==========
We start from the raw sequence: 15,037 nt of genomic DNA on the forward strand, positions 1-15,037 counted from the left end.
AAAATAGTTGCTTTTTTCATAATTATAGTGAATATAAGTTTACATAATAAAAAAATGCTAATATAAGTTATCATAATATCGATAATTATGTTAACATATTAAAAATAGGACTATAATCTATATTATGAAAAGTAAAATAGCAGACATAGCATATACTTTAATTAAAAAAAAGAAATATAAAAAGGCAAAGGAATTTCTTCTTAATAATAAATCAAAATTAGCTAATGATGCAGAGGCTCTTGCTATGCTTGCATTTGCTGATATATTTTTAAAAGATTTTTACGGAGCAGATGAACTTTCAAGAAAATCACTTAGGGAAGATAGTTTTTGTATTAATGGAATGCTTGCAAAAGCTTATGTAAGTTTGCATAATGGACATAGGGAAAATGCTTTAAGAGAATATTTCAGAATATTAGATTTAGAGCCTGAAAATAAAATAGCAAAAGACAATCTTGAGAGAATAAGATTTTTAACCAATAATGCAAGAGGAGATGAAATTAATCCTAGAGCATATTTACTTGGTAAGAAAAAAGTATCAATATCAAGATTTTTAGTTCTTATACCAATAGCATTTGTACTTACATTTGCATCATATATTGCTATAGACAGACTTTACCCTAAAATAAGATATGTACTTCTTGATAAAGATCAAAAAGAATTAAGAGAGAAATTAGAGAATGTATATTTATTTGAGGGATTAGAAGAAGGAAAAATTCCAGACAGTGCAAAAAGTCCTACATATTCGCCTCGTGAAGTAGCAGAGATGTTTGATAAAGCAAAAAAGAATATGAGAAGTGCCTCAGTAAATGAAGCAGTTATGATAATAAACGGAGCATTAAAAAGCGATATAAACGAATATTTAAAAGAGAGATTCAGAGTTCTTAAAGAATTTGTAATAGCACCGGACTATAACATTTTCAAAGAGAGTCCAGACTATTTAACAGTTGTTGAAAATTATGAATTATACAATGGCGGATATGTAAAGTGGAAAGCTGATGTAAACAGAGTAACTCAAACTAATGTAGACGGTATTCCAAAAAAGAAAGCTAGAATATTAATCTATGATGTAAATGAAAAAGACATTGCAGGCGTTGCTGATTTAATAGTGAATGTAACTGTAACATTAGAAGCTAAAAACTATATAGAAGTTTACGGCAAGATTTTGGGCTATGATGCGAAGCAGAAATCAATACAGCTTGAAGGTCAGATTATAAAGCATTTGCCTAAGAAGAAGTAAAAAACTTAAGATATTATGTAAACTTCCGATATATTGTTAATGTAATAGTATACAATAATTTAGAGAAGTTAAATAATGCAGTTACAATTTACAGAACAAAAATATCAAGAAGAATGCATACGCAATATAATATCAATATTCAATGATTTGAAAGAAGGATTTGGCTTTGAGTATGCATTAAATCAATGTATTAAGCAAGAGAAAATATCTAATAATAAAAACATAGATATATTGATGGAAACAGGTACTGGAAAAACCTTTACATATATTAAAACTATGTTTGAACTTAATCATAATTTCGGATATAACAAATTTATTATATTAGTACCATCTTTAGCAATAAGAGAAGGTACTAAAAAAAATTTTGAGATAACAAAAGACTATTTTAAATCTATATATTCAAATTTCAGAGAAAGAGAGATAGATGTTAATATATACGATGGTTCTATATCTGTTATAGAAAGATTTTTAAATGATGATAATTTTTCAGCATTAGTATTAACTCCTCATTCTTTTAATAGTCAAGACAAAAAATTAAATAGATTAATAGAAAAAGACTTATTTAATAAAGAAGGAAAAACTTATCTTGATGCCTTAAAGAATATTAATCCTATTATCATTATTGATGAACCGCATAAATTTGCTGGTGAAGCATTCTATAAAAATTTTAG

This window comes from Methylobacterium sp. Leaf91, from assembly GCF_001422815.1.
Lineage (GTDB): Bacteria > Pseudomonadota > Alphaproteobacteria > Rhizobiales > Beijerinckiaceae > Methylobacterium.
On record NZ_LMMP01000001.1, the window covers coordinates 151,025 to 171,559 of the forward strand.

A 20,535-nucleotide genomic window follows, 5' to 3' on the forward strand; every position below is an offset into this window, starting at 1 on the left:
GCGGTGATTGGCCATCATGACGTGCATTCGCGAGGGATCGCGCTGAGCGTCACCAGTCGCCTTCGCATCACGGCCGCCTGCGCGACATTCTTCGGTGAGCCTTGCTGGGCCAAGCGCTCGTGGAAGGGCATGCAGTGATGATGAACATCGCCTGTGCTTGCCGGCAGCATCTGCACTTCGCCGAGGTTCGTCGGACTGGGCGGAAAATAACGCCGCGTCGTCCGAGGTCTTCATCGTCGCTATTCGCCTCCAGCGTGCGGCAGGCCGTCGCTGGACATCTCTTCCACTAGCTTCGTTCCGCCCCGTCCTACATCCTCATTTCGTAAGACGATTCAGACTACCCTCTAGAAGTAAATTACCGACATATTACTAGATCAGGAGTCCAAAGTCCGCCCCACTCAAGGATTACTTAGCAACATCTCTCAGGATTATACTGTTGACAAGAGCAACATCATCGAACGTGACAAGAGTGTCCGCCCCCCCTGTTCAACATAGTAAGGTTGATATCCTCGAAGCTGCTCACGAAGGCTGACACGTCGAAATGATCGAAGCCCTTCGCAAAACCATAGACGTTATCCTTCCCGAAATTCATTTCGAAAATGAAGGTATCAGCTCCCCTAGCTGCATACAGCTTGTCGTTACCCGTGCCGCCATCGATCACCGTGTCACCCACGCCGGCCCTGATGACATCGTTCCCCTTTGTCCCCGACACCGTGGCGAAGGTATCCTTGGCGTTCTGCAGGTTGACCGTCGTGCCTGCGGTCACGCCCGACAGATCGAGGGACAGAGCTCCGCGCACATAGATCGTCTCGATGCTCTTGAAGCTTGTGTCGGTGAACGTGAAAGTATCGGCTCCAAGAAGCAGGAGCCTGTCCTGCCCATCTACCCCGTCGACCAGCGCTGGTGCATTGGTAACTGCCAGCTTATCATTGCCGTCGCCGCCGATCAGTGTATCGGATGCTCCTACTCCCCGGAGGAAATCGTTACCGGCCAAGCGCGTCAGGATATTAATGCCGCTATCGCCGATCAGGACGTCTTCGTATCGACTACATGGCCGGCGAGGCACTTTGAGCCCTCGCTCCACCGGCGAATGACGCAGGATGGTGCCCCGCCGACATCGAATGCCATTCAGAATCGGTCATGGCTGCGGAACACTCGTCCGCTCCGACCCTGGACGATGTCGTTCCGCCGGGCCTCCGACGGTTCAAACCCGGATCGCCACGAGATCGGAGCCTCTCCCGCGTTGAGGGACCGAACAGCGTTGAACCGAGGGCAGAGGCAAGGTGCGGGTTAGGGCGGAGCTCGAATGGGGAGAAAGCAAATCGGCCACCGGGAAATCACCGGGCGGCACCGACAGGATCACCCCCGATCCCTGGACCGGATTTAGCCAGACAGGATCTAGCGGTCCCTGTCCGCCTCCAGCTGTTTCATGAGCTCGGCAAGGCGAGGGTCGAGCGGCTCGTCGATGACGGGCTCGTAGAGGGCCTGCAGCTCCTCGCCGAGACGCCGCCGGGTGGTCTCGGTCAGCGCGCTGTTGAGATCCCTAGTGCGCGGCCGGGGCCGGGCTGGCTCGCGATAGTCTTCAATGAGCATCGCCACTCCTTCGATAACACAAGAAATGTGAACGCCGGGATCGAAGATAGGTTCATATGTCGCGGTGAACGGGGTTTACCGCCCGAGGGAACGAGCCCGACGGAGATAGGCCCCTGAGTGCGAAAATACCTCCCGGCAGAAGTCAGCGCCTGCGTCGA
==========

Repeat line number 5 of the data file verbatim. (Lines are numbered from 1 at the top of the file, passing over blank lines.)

On record NZ_LMMP01000001.1, the window covers coordinates 151,025 to 171,559 of the forward strand.